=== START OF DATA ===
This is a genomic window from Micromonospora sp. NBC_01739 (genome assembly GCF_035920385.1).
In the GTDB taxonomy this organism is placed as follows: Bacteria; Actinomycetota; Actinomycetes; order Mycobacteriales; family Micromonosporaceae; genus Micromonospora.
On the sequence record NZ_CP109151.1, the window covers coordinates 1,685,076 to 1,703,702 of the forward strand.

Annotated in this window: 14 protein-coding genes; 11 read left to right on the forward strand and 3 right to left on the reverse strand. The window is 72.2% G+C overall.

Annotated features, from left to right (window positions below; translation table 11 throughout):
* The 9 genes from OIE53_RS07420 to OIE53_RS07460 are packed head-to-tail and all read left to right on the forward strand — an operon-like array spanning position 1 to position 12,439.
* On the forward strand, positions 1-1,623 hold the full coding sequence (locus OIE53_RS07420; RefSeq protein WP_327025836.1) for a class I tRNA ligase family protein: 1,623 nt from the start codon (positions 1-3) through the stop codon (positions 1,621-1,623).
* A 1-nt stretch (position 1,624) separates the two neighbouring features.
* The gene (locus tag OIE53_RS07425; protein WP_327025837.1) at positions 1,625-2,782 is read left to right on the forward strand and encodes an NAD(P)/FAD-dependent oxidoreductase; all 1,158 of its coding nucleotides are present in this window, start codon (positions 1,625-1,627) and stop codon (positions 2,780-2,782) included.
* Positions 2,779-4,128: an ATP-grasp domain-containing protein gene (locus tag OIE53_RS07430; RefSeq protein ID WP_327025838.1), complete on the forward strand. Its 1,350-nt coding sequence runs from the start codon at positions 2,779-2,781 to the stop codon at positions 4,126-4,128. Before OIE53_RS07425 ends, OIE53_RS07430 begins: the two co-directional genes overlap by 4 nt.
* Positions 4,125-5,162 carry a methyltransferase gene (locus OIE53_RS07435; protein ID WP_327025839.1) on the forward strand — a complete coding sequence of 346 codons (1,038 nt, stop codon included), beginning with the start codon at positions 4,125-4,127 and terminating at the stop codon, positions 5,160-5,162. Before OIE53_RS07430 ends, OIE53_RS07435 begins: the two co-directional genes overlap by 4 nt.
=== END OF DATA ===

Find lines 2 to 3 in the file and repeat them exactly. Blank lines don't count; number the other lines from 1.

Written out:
In the GTDB taxonomy this organism is placed as follows: Bacteria; Actinomycetota; Actinomycetes; order Mycobacteriales; family Micromonosporaceae; genus Micromonospora.
On the sequence record NZ_CP109151.1, the window covers coordinates 1,685,076 to 1,703,702 of the forward strand.